Night out? No thanks

Every so often, you realise some semi-important stuff. Maybe that your friends are actually terrible and you’re prepared go to great lengths to never see them again (GOODBYE, JESSICA). Perhaps that you want to move to New Zealand and work as a vet (HELLO, FLUFFY).

For me, a recent realisation was that I don’t really like going out. I don’t mean physically leaving the house (although that sometimes takes a lot of effort, too) – I mean GOING OUT! DRINKING! GETTING DRESSED UP! HITTING THE TOWN! THEN PAINTING IT RED! and everything that goes with all that. Why, you ask? Allow me to explain…

Home is comfier, always

Whenever I am due to go on a night out with people from my home town, I’ll go back to my mum’s house for the evening. At approximately 9pm I’ll head downstairs, ready to go, and I’ll usually spot my mum sitting in the living room. She’ll be looking all snug, sitting with a blanket and a share bag of Wispa Bites that she’s not really planning to share. For some unknown reason she’s often about to watch a film from the Shrek saga, which seems to be repeated regularly on Freeview on a Saturday night. I look at her slippers and sit down on the sofa next to her until I hear a car toot outside and then it dawns on me: I JUST WANT TO SIT HERE AND ENJOY SHREK 3 IN MY GOD DAMN PYJAMAS.

It costs a hell of a lot

Can I share a lil something with you? I would spend £40 on a meal without blinking. MAYBE EVEN £45! But waking up on a Sunday morning knowing I’ve spent £40 on drinks and a taxi ride to and from a place I didn’t really want to go to makes me internally tearful. Think of everything else that could have been spent on – months of Netflix! Two trips to Nando’s! Several additions to my already-creepy Disney Tsum Tsum collection! The mind boggles and the wallet weeps.

You can’t hear anything AT ALL

I find that the people you tend to go on nights out with are the people you haven’t seen for a while – you all keep the date free and coo about how nice it will be to have a catch-up. And it would have been. But when the evening rolls around, the ten minutes you spend in the taxi is the only time you actually get to talk, because even the bloody Slug and Lettuce is blasting music like you’re all 85 and NOBODY CAN HEAR WHAT ANYONE ELSE IS SAYING. It’s hard to want to return to a club or bar when all you did last time was laugh when other people did and say “…Yeah!” a few times to show willing. “How’s the job going, Soph?” “YEAH!”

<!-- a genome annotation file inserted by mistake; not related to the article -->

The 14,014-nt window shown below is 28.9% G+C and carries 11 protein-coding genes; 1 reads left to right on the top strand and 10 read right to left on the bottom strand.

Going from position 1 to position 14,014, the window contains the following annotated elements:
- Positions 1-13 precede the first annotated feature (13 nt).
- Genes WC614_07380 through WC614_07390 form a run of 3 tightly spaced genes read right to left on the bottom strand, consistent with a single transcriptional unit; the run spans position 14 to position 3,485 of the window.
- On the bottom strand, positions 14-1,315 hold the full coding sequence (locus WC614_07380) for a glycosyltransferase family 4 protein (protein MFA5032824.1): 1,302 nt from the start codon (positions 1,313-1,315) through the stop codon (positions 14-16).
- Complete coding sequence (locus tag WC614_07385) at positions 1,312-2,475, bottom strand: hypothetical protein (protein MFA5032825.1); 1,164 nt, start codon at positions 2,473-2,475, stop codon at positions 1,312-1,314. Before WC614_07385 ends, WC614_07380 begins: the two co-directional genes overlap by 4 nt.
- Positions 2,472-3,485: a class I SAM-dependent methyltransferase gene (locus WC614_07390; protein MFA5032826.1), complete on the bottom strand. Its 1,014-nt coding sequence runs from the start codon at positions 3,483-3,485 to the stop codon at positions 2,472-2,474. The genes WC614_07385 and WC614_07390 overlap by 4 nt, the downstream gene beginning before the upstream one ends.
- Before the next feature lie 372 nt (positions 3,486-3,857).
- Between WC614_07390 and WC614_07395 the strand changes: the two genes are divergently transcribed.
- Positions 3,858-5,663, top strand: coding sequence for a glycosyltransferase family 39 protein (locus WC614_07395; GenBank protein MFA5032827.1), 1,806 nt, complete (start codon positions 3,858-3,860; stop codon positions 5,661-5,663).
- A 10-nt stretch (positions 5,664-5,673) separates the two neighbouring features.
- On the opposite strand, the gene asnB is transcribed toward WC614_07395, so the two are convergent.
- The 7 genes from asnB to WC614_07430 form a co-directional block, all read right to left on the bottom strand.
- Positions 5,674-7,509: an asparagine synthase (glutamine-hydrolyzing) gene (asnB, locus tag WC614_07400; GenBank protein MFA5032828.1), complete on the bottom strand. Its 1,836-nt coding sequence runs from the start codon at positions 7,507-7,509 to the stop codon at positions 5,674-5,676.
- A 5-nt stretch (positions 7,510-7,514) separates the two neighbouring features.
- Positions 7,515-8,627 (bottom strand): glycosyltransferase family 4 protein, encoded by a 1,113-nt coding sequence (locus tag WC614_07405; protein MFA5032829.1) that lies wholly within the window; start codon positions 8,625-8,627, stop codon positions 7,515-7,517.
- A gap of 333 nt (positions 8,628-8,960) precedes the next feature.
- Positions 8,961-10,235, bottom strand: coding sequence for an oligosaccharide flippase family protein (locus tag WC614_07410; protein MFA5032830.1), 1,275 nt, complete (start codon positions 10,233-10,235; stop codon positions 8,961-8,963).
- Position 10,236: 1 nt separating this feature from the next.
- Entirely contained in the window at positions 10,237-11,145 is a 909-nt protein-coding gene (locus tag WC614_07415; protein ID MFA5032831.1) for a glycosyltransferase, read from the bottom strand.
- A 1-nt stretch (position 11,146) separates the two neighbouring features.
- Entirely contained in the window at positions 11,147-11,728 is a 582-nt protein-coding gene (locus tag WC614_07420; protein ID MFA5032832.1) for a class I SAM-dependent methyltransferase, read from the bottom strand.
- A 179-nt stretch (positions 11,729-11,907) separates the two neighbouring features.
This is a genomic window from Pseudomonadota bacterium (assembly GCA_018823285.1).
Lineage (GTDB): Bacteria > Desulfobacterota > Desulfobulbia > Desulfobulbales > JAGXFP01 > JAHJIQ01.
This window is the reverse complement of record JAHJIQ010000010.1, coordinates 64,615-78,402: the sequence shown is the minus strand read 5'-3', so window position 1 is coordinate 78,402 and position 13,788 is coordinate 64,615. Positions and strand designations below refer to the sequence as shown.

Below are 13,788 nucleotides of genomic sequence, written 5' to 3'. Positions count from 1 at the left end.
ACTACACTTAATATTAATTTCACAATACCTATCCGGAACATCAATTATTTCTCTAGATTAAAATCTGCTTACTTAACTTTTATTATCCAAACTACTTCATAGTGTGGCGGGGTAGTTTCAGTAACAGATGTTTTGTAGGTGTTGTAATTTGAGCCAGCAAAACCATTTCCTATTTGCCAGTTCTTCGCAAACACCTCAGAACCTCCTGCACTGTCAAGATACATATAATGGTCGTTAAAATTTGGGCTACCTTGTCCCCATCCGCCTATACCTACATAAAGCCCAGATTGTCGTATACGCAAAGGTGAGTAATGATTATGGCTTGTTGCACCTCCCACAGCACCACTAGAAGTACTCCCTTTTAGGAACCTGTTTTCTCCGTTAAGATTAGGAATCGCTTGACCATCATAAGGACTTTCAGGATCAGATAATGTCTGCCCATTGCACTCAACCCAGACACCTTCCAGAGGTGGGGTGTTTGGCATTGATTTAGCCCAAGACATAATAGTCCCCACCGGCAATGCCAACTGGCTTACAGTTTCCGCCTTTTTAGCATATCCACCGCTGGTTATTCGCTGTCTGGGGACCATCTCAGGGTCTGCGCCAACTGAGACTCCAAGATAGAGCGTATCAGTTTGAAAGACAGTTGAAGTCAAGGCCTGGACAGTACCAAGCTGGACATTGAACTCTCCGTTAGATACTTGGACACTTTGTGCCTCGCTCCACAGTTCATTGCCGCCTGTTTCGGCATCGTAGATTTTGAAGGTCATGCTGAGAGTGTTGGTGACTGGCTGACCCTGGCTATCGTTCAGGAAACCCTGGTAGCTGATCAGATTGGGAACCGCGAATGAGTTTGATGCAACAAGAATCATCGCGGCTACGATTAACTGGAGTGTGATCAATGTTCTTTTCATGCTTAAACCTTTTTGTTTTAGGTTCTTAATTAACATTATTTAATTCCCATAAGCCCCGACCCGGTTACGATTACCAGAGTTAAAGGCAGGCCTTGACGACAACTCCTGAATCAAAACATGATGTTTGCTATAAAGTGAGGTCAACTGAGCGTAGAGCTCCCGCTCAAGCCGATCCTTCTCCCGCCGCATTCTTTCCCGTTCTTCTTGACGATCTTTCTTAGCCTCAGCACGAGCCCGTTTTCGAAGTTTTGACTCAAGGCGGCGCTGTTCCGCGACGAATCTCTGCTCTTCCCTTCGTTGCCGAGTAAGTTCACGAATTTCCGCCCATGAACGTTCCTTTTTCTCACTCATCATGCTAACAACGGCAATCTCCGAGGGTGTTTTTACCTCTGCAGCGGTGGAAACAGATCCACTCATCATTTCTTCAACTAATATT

It ruins the next day

When you’re 17, it’s fine to wake up hungover. You can skip college or spend the day in bed and order an extra large Papa John’s and it doesn’t really matter too much. When you’re a bit older, things start to change. Your time’s more precious and the idea of nursing a headache until 3pm (and then struggling to move until 9pm, when you fall asleep anyway) sounds a bit grim. At 17, Sunday is just another day. At 25, it’s HALF OF THE WEEKEND. That’s something you can’t afford to waste.

You’re always cold and uncomfortable

If there’s one thing I can’t stand, it’s being cold. Gone are the days of refusing to wear a coat (“I DON’T NEED ONE MUM, STOP TELLING ME HOW TO LIVE”) – I have evolved and that means choosing ‘warmth’ over ‘what I think boys might like to see’. But on nights out, all rules seem to go out the window and it becomes acceptable to wear a leather jacket as a coat despite it being minus 2, or to opt for sandal-heel-things and no tights when you could really do with some fleece-lined snow boots. If you try to veer away from these wardrobe choices, people say things like “Ohh, no heels?!” in a sad voice, or you see yourself and your coat tagged in Facebook photos and realise you look like Paddington Bear next to a load of Jessica Rabbits.

It always starts later than my sleep pattern would like

“So, meet at 10pm?” 10pm. Heavy breathing. 10pm? The time I would usually be in bed by. I CAN’T COPE WITH THIS SHIT. Like Hannah Horvath from Girls, I had glandular fever (or mono, if you’re a pal from across the pond) as a teen and now require at least nine hours of sleep a night. Ten if at all possible. Venturing outside at a time when I’d normally be settling down with a book and the highest setting on my electric blanket feels plain wrong.

Not sure about nights out either? Let me know!

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One thought on “Night out? No thanks

  1. Bugsy says:

    Dancing to music you would usually NEVER listen to… being hit on by random drunk guys… standing in a club which is so full that strangers come so close, their naked sweaty arms touch yours… waiting 20 minutes at the bar to finally get your 6€ coke … when actually you have 5 bottles of free coke in your fridge, a comfortable sofa and a good movie that’d actually entertain you. I hate going out – but guess what I’ll be doing tonight? Urgh.

    Like

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